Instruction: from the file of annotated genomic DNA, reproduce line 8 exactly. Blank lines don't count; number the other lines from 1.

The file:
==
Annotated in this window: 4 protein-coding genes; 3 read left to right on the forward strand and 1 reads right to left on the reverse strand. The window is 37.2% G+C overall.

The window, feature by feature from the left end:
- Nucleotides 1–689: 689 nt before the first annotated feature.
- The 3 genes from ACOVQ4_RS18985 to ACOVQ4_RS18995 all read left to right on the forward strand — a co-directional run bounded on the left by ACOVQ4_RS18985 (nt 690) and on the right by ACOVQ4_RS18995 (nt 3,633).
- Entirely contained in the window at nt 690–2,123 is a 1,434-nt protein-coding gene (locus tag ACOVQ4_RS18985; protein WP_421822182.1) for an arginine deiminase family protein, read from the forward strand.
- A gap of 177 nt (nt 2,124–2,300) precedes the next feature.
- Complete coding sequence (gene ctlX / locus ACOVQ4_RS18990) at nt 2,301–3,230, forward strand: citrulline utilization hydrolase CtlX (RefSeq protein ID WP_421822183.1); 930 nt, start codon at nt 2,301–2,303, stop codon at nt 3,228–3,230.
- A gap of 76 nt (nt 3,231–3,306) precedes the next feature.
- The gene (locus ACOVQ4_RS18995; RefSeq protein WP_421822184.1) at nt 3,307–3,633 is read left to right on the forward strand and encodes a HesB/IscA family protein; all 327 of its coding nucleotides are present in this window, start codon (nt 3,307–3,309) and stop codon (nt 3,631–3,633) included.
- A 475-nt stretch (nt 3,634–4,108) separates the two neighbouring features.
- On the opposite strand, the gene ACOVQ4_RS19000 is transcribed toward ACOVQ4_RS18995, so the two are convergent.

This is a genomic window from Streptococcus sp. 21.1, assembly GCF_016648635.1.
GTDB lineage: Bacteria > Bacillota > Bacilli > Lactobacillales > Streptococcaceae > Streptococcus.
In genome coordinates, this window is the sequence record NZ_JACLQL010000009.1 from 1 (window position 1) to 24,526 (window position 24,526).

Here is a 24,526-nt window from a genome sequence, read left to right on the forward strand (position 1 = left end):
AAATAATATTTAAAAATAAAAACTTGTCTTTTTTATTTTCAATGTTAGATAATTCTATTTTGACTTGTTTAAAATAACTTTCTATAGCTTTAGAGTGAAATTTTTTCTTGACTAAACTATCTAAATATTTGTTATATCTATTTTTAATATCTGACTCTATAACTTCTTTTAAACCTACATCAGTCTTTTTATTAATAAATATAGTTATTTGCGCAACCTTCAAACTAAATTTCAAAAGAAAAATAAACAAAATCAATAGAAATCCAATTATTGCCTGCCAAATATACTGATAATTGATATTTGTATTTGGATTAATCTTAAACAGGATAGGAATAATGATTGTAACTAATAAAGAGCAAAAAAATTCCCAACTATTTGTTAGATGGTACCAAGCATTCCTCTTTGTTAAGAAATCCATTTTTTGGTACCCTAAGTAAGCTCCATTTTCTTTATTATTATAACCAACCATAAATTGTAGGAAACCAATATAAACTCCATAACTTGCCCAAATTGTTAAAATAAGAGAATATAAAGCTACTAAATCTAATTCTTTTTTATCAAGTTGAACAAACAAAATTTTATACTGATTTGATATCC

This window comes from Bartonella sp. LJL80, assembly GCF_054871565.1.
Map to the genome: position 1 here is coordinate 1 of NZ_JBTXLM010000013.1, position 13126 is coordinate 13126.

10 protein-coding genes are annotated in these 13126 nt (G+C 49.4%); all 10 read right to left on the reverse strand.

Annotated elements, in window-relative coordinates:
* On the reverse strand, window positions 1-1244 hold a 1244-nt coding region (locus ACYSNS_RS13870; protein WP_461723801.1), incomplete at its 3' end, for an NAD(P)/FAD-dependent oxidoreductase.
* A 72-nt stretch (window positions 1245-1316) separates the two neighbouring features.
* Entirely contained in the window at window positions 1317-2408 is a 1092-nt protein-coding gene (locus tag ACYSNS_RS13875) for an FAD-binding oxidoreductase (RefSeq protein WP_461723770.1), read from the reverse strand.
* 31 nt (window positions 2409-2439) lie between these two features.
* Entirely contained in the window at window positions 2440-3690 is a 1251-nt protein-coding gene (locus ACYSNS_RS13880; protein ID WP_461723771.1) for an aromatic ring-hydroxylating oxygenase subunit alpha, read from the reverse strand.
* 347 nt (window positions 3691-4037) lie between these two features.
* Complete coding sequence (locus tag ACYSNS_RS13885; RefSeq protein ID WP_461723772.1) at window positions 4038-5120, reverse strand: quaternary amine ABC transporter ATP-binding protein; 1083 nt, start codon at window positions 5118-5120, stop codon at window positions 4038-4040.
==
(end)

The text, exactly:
- A gap of 76 nt (nt 3,231–3,306) precedes the next feature.